The Future is Now 4

In addition to excellent matches and an incredible number of highly talented wrestlers, I love watching independent wrestling to see people develop and grow and get a glimpse of tomorrow’s stars today. I’ve previously featured Timothy Thatcher, Dalton Castle, and Nicole Savoy in my first The Future is Now blog, Su Yung, Leah Vaughn (then Leah von Dutch) and Takumi Iroha in my second, and Courtney Rush, Matt Riddle, Shayna Baszler, and Rhia O’Reilly in my third.

This time I’m going to narrow the focus a bit, doing a feature on some of the young Joshi stars that made huge impressions on me during my trip to Japan at the beginning of this year.

Professional wrestlers can start (much) younger in Japan than the US, leading to some interesting situations with standout young talent already being established and accomplished veterans while still in their teens, in addition to young rookie talent getting an early chance to develop into fully rounded performers. All of the wrestlers in this column are 20 years old or younger.

This column is long overdue and in some ways outdated, but I decided it’s still worth it to share my impressions as they were when I saw these athletes live. I’ve added some further context where needed, but for the most part the following information and opinions are rooted in the beginning of 2016.



It’s easy to tell that the (seemingly) diminutive Kyuri already has an extensive understanding of her craft. She’s an amazingly smooth, masterful submission wrestler who always seems the equal to her often larger and more experienced opponents. Even in her frilly, bright green gear (that reminds my niece of Tinkerbell) Kyuri conveys a sense of being a competent threat to her opponents in a way beyond several wrestlers I’ve seen with far more time in the business.  If she continues to acclimate and excel as much as she has so far in her 3 years in wrestling, this 18 year old is easily going to be a huge star by her mid-twenties despite her size. An ICE Cross Infinity Championship reign for her sooner rather than later would be entirely justified.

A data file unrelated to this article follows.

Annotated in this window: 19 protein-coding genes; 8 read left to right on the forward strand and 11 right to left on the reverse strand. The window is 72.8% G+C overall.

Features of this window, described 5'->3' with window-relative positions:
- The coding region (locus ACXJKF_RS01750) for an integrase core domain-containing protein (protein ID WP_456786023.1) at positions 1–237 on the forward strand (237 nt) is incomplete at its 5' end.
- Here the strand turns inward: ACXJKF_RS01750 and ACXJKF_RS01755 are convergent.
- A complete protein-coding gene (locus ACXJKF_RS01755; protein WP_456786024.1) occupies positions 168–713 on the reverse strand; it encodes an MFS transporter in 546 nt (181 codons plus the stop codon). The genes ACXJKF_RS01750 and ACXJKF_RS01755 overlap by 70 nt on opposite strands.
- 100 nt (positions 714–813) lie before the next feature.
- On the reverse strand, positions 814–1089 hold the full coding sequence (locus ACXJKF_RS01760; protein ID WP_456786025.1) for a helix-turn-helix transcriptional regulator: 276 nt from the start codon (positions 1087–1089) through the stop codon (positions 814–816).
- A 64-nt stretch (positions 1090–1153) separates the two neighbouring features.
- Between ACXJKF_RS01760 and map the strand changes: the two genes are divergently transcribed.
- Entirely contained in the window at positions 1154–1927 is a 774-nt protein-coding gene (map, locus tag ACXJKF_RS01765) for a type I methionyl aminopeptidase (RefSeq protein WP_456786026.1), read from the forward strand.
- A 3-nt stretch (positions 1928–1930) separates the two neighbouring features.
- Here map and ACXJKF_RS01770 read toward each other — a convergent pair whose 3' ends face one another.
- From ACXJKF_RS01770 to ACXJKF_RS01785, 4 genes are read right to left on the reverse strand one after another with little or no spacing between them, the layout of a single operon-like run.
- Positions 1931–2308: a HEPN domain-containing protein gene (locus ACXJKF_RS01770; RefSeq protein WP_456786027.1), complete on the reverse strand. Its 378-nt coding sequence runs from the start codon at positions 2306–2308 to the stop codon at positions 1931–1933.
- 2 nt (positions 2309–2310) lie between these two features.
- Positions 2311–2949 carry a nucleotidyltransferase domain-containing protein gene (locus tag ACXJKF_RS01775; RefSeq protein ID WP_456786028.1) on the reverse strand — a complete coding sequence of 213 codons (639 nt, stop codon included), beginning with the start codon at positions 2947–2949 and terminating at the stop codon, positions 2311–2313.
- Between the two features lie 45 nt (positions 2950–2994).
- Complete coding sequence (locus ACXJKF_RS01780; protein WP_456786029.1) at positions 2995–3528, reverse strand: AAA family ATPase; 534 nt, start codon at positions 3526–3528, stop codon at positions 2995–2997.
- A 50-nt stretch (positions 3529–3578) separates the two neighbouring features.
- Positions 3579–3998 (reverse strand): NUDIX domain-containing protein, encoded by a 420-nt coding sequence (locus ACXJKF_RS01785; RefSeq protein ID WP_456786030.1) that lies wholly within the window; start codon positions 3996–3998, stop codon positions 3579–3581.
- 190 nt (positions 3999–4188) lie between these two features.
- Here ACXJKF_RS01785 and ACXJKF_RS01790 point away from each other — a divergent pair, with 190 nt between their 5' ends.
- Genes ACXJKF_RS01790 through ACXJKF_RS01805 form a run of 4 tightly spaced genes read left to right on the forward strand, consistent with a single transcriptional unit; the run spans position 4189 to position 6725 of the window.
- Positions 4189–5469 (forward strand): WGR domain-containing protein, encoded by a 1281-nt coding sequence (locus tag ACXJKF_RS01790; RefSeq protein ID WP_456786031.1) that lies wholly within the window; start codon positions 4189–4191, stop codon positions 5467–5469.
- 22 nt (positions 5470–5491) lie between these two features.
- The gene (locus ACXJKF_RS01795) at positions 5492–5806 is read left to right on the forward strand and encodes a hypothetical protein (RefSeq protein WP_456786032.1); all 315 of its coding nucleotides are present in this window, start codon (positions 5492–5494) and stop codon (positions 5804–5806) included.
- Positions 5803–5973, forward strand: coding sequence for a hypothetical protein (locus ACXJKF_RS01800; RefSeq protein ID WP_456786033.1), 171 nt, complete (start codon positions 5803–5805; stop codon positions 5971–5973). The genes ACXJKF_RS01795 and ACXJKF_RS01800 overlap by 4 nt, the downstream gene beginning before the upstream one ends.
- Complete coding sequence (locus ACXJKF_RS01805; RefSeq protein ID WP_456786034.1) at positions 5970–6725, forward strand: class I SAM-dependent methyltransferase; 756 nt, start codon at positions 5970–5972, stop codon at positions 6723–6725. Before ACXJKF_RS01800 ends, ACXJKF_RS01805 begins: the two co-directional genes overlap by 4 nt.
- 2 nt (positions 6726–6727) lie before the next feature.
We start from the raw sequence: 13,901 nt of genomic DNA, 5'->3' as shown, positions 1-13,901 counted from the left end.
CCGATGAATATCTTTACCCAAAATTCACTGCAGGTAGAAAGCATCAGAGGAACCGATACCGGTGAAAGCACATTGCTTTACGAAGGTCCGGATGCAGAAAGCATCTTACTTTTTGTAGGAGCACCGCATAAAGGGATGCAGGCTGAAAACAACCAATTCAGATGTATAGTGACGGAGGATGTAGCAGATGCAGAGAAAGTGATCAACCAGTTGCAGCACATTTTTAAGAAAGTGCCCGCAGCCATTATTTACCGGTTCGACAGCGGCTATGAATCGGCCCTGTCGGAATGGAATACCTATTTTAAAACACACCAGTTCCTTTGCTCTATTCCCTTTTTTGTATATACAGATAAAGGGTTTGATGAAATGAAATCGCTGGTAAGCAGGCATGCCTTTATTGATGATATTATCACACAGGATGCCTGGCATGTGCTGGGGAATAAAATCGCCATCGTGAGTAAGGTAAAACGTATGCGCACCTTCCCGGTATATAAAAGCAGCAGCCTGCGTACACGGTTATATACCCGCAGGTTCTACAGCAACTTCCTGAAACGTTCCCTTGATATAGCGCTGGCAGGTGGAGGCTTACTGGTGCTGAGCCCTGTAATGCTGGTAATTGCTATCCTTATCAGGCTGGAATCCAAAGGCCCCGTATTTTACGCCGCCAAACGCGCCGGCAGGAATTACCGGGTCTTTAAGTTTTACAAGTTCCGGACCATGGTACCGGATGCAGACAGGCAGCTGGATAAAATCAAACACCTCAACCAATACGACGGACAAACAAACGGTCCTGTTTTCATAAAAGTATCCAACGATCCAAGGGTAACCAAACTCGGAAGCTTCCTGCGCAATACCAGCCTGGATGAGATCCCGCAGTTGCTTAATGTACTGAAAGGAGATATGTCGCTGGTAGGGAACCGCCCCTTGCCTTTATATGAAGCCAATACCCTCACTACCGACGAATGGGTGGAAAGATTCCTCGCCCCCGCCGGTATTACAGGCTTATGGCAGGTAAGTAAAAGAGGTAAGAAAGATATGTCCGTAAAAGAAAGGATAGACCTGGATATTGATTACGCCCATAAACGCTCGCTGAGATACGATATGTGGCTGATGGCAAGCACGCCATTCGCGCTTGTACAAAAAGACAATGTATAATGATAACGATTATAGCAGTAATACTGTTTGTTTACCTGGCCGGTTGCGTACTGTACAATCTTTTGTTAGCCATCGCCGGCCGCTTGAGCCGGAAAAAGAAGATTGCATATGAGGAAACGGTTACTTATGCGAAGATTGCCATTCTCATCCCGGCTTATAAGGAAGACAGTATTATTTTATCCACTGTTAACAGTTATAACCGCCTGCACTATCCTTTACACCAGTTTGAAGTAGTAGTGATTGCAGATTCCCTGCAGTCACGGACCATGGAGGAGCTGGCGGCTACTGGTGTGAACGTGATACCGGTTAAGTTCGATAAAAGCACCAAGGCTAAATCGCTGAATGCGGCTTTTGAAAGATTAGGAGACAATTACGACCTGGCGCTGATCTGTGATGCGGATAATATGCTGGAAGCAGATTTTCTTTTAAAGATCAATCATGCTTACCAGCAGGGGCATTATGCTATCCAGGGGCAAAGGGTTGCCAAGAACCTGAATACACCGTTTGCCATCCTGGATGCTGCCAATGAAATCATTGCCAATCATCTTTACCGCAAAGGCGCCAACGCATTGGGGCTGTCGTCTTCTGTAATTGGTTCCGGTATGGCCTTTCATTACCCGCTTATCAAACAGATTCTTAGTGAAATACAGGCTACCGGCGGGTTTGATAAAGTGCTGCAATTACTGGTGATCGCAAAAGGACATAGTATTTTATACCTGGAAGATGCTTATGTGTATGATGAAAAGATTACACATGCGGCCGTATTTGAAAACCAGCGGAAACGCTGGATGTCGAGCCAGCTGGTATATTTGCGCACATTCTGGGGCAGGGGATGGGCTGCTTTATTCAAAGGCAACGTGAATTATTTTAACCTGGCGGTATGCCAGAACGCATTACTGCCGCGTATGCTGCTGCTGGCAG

Yuuka is another young star whose instincts far outshone her 2 years of experience and 17 years of age. She carried herself in a way that made an immediate impact, including a ring style that showcased hard strikes and fierce determination in a thoroughly compelling manner.

Unfortunately Yuuka has spent the latter half of this year on hiatus for undisclosed reasons. But is still listed as part of the Ice Ribbon roster on their webpage, so here’s hoping she will return at some point. Of the wrestlers I was previously unfamiliar with she left perhaps the greatest impression, and she certainly has the potential for a big career ahead of her if she continues.



Kotori is a 18 year old wrestler based in the Gatoh Move promotion who has an exuberance and enthusiasm to her wrestling that’s downright contagious. She’s a captivating performer and more than held her own in all the matches I saw, usually against opponents with a great deal more experience. Her unique charisma and already well honed skills and instincts will certainly only continue to develop and expand as her career goes on beyond its current 3 years.